Philippines: Norwegian hostage freed by Abu Sayyaf to meet Duterte

Major Filemon Tan, local military spokesman says the Norwegian hostage was taken to a military camp for medical check-up and debriefing.

The Norwegian hostage, who was freed by the Abu Sayyaf group in Philippines on Saturday, was on his way to a jungle army camp for debriefing before a meeting with Philippine President Rodrigo Duterte, officials said on Sunday.

Kjartan Sekkingstad was abducted along with three other people, including two Canadians and one Filipino from Samal Island in Davao del Norte in September 2015.

Last April, the bandits killed a Canadian hostage, John Ridsdel, as the ransom deadline lapsed and later they executed another Canadian hostage, who was identified as Robert Hall. In June, the militants freed Maritess Flor, the Filipino hostage after receiving 20 million pesos as ransom.

The Abu Sayyaf group handed Sekkingstad over to a Moro National Liberation Front commander in Sulu province. Moro National Liberation Front is a group which is engaged in peace talks with the government and Sekkingstad spent the night at their camp.

Major Filemon Tan, local military spokesman, said that the Norwegian hostage was en route on Sunday to a military camp to undergo a medical checkup and debriefing.

"He is en route to joint task force Sulu," Major Tan told AFP.

Chief government peace negotiator Jesus Dureza said after completing the debriefing session, Sekkingstad would then be flown on to meet President Rodrigo Duterte in the southern city of Davao.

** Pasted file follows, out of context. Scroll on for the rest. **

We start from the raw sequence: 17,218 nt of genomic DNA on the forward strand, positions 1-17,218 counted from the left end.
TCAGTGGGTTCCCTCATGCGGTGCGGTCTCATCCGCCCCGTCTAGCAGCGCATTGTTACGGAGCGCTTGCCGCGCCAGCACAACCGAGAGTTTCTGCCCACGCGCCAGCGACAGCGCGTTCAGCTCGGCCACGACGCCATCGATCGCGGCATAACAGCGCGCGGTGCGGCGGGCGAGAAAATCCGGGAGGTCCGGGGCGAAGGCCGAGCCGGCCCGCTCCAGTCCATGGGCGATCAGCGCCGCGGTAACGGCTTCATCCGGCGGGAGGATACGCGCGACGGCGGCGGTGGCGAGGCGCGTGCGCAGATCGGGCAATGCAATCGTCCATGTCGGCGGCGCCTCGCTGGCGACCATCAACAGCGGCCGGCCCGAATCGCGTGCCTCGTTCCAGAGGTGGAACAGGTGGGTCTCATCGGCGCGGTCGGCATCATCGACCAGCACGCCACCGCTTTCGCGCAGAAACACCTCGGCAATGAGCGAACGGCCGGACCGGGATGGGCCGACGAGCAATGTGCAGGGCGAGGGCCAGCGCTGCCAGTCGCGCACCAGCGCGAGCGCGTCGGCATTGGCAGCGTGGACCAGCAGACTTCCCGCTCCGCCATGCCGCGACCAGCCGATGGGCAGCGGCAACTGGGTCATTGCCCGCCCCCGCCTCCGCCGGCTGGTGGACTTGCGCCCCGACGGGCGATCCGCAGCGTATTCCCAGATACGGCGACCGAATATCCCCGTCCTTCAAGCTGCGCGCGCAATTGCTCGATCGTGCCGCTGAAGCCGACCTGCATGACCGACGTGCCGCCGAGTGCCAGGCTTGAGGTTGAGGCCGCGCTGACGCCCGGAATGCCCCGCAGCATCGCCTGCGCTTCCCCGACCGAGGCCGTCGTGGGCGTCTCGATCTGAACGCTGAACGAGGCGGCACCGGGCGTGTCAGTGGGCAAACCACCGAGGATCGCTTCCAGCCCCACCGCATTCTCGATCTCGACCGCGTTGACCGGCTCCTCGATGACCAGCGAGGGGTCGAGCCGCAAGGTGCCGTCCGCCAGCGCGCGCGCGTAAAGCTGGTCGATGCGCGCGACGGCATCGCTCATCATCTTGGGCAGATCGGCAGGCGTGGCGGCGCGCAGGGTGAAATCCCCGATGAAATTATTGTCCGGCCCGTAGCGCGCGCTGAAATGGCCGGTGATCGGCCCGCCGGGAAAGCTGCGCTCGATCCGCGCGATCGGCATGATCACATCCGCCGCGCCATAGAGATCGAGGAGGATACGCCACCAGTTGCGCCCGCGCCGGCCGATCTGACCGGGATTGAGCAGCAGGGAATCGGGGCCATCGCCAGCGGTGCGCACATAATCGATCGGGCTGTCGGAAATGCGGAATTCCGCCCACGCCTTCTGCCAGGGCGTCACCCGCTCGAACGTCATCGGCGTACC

Maj Tan said he was not aware of any money transaction in lieu of Sekkingstad's freedom.

"Our policy is a no-ransom policy. Whatever ransom payment takes place outside of the military, we do not know of it," Maj Tan said.

President Rodrigo Duterte earlier said 50 million pesos were paid as a ransom to the group.

However, the local media quoted a spokesman for the Abu Sayyaf saying the group received 30 million pesos (S$855, 400) for the captive.

The Philippine and Norwegian governments could not immediately be reached for any comment regarding this issue.

The Abu Sayyaf group has been responsible for a series of abductions and has developed a reputation of ruthless kidnappers in recent times. Reports say it is a loose network of militants formed in the 1990s with seed money from Osama bin Laden's Al-Qaeda network.

The group is based in remote Muslim-populated southern islands of the mainly Catholic Philippines.

The group is blamed for the worst terror attacks in Philippines and the United States has it as a terrorist organization. Since August, the group has been the target of a military operation.